CNN (October 14, 2009)
"Swine flu vaccines are rolling out this month -- finally. Health-care workers in Indiana and Tennessee were the first to get the nose-spray version, while New Yorkers clamoring for the H1N1 vaccine finally had their chance too.
"However, the onslaught of information about H1N1 -- be it playground rumors, employer signs telling you to cover your cough, memos from your kids' school, or scary-sounding news reports -- is making it pretty hard to figure out what you should be doing right now.
"Although some people have already been vaccinated, it could be weeks -- depending on your age and risk factors -- before you even get a chance at the shot (or spray). So now what?
"Sometimes it feels like you have two choices. A: Wring your hands endlessly about something over which you have no control. Or, B: Tune out the static and pretend this is all just a horrible dream. (Call it the ignore-the-whole-sorry-mess-until-my-neighbor-is-sick approach.)..."
I wasn't surprised to read that choices A and B were both pretty much a waste of time and effort.
The article is a rather anti-climactic set of common-sense advice:
- Look up local flu outbreaks
- Don't panic
- Stay home
- If you're sick
- I'm as gung-ho for the work ethic as the next fellow - but seriously!
- If you're sick
- Understand the risks
- Get a pneumonia vaccine
- Wash your hands
- Don't stock up on face masks or Tamiflu
- Get a swine flu vaccine -- really
- Be prepared
That "don't panic" bit of advice reminds me of a minor crisis at one of my jobs. I wasn't emoting as much as some of the other employees, and a supervisor asked me if I cared about the problem. I asked, "would it help if I panicked?" The answer was "no." (We solved the problem, eventually.)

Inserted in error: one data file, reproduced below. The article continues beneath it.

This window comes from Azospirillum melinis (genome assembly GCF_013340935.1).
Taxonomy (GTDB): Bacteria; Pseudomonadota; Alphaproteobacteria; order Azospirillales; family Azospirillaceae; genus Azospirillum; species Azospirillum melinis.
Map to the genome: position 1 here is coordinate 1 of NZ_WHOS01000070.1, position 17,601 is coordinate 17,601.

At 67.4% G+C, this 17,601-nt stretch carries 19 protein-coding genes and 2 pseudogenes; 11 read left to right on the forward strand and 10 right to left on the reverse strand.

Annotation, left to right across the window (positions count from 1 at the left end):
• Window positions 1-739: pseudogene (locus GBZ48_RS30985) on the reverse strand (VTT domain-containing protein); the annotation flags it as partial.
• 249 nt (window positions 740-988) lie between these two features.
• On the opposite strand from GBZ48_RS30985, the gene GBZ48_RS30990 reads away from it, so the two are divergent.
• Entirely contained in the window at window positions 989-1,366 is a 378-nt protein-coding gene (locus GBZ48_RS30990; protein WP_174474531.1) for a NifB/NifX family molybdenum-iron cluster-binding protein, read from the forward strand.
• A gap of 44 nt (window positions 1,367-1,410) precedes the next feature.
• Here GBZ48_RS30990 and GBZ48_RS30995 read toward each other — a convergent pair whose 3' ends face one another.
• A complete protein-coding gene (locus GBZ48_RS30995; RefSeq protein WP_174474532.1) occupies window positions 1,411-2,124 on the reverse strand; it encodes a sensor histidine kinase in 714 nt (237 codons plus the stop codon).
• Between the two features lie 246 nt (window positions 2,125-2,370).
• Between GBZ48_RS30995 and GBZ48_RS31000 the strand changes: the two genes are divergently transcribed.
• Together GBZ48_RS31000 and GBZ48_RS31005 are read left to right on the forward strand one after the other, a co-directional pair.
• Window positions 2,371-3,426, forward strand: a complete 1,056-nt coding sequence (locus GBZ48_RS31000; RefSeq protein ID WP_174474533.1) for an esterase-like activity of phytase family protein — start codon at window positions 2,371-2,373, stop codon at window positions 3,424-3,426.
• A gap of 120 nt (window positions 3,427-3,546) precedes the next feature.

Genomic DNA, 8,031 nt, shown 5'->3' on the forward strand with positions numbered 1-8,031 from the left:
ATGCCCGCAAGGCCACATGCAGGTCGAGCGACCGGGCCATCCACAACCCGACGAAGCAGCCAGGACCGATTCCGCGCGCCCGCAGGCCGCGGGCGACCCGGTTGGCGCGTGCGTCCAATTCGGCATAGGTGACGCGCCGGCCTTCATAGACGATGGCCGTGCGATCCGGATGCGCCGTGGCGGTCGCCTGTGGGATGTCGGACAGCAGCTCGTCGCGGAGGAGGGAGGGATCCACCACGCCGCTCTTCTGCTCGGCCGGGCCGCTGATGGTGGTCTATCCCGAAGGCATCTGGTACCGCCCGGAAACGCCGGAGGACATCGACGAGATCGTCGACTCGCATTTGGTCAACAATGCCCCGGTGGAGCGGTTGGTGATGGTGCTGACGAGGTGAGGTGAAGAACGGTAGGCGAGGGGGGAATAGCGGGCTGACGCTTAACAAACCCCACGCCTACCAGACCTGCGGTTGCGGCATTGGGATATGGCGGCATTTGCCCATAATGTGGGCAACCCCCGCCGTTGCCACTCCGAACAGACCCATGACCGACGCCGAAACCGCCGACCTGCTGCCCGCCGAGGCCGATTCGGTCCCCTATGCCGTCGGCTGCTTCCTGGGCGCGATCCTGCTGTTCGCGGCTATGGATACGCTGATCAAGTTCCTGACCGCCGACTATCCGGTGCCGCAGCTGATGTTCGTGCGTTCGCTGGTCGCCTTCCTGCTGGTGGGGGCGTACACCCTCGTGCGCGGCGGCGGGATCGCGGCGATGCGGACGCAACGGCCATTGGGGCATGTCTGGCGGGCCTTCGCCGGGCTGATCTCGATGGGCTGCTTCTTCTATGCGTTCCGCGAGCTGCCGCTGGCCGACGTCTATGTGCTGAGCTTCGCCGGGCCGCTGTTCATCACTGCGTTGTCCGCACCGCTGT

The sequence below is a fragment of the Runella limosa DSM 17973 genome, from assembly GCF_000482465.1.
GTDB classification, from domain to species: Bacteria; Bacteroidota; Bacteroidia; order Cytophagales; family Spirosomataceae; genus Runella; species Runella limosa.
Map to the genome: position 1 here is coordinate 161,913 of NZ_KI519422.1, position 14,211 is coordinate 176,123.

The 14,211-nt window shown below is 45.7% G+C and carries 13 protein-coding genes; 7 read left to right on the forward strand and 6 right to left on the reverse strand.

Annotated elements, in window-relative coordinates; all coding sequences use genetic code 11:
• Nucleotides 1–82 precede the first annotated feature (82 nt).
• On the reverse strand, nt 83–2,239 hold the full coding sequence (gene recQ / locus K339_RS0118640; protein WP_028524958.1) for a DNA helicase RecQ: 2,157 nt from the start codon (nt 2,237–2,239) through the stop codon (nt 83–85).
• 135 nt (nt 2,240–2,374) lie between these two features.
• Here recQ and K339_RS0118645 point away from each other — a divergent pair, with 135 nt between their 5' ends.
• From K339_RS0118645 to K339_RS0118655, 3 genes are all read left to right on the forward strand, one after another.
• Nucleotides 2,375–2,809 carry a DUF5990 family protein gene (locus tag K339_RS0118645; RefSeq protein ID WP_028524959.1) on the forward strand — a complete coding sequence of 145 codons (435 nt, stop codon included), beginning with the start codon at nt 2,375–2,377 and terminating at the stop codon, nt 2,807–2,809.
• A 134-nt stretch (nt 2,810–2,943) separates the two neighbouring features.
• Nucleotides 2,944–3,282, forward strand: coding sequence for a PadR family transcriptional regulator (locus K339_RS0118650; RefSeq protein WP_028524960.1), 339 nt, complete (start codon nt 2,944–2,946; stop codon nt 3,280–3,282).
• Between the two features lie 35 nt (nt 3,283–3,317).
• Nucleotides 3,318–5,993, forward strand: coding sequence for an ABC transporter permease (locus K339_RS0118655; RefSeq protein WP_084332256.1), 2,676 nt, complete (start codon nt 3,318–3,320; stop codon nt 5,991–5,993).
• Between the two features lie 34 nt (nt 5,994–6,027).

Back to H1N1.
The CNN article repeats an AP poll, saying that about 1/3 of American parents haven't had their children immunized. My son got a flu shot today. (I haven't found out if it's specifically for H1N1 yet.) His arm is sore, but that he'll get over.
Very few people really enjoy getting stuck with needles: but immunizations really do make sense. I doubt that I'll be able to get an H1N1 vaccination until the pandemic's over: but I did get my annual flu shot.
Conspiracies, Lizard People, and CNNFor someone looking for an expose, revealing that space-alien shape-shifting lizard people like former President Bush and the British Royal family (I'm not making that up) are behind the H1N1 pandemic - this CNN article will be an enormous disappointment. Or, proof of the lizard people's nefarious plots: they're so powerful, you see, that they're suppressing The Truth (which is, 'as is well known,' Out There).
I'll be back, another day, with some 'conspiracy theory' angles of the H1N1 pandemic. And, no: I don't think They (Masons, Illuminati, Rosicrucians, Shriners or the Girl Scouts) are either making the whole thing up - or engineered the H1N1 virus. (I suppose the Girl Scouts might be plotting to sell more cookies as a result of this pandemic - but I can't figure out how.)
Pandemic (H1N1) 2009? For Me, It's PersonalH1N1 / swine flu is going the rounds here in the central Minnesota town where I live. Down in the Minneapolis-St. Paul metropolitan area, a youngster was the seventh Minnesotan to die of the disease. (October 8, 2009) A friend of my son's got H1N1, but happily he's still alive.
Although I'm taking sensible precautions, it's quite possible that I'll get it myself. In which case I am going to do my level best to stay alive.
But I'm not going to go crazy with fear or anxiety. 2009 H1N1 Flu is a serious disease: it seems to be more infectious than the usual run on influenza viruses, and can hit people a lot harder. But it's no Satan Bug.
I'll take reasonable precautions to keep myself, my family and my neighbors uninfected, and leave it at that. Life is inherently risky - and 2009 H1N1 Flu is just another risk, like being hit by a car or falling down stairs.
List of posts relating to Swine flu 2009; and list of background resources: